Sometimes things which *should* be obvious are not.

We’re so occupied elsewhere that we miss what’s in front of our face.

That happened to me the other day.

I was catching a bus downtown for SXSW, and it dawned on me. 

I live in Austin.

I live in AUSTIN.

I LIVE in Austin.

For as long as I can remember, I’ve wanted to live in a city.

Now I do.

But I was working a job that didn’t allow me to appreciate it.

I don’t think I fully realized how traumatizing my last job was.

It’s been a month since I started working at the feminist bookstore down the street from my house, and I am just now starting to feel competent at it. I am still learning new things every day, but now there more things I can remember how to do, so it feels a little less overwhelming.

Scheduling is definitely trickier and it’s harder to get social time in now, but I feel hopeful.

I think in some ways, even though I had moved, because I was still working almost the same job I had before I came to Austin there was a part of me that hadn’t quite caught up to that.

I was too depressed and drained to really be able to take advantage of what was around me or to even notice it. It felt too overwhelming.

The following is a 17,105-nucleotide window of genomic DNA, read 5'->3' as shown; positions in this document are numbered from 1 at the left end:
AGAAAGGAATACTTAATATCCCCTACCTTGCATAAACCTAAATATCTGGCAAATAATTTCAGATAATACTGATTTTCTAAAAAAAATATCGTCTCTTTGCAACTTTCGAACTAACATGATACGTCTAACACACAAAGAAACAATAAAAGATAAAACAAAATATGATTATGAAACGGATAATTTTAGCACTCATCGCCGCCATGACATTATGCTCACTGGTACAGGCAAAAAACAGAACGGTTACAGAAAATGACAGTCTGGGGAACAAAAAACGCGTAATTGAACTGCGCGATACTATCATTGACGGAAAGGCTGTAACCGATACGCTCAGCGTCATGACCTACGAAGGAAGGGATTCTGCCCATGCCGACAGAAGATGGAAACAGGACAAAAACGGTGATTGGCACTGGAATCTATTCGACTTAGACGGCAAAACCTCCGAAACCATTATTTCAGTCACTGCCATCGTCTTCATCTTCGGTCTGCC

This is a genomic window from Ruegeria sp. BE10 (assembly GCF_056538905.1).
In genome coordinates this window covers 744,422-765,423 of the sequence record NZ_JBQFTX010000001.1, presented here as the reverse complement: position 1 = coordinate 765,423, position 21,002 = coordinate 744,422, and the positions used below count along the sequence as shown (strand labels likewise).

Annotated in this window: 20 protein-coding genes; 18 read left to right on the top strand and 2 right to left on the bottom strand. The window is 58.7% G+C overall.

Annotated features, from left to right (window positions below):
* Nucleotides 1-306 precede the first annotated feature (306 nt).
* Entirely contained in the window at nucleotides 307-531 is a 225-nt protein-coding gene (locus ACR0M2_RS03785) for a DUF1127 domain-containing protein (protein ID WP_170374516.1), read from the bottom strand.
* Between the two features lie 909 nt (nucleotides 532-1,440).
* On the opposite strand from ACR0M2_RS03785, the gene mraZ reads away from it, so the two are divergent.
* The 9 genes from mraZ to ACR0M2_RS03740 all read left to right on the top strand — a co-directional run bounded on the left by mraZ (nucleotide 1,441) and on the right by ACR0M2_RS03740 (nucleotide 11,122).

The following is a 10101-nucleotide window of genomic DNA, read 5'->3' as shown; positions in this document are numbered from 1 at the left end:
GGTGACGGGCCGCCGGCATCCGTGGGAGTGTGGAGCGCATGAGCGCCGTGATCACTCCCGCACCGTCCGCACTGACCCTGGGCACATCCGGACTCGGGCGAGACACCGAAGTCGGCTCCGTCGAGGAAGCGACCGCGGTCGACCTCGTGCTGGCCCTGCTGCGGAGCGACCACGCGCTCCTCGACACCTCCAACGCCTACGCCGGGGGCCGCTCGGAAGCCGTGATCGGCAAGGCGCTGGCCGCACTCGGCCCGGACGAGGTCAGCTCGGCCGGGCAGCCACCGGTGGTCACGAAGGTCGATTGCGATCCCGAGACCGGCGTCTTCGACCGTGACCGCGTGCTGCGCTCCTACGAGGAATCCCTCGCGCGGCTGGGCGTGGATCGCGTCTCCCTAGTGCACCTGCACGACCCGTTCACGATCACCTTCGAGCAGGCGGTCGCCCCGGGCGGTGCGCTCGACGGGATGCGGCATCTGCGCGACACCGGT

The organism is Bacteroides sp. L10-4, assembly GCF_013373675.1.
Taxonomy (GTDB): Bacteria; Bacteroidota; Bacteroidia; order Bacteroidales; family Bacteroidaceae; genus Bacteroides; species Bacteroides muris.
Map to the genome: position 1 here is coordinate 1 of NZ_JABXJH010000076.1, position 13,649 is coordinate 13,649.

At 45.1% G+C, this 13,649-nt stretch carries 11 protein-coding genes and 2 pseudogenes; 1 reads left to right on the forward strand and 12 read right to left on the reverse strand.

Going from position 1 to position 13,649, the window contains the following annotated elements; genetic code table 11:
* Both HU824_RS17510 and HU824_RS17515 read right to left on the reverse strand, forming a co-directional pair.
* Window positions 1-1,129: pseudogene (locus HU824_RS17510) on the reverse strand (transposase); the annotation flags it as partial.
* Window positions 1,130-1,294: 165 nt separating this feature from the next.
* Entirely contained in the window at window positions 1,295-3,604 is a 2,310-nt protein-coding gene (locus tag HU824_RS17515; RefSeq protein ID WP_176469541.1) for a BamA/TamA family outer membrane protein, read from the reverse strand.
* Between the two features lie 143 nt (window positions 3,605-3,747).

That’s not to say I never did anything.

There were moments that I recognized I was attending events I wouldn’t have been able to before.

But at some point, all of that was overshadowed by my stress.

I stopped seeing everything except the job I hated, staring down another week of misery, and often being too tired to want to do much else.

Standing at the bus stop in the rain, I felt a world of possibility again.

I can volunteer at a local farm for free vegetables.

I can sell feminist books.

I can take a bus or learn to ride my bike.

I can go to fun events.

I can schedule time to see friends if that’s what it takes.

I can explore my neighborhood, finally.

I live in a city.

I live in a city.

I live in a city.

Now I just need a performance outlet and I will be set.

I think I just need time to find myself again.

I lost myself in my old job. I spent so much time being this person that I hated, that I forgot how to be a person that I like.

But I think I’m finding her again. Slowly but surely.

My anxiety feels much more manageable now, though I am sure I will still have my days.

I’m recognizing just how much my self-esteem has eroded in the past year and a half.

I need space to find my voice again, and to assert myself.

I need to be able to believe in myself again, and to believe I am valued by others.

I will get there.

But it’s a process, and I can’t rush it, and I have to be patient with myself.

Getting a new job didn’t magically make everything better overnight.

But now I can get back on track piece by piece, and try to regain my bearings, instead of just marching in place.

Baby steps.

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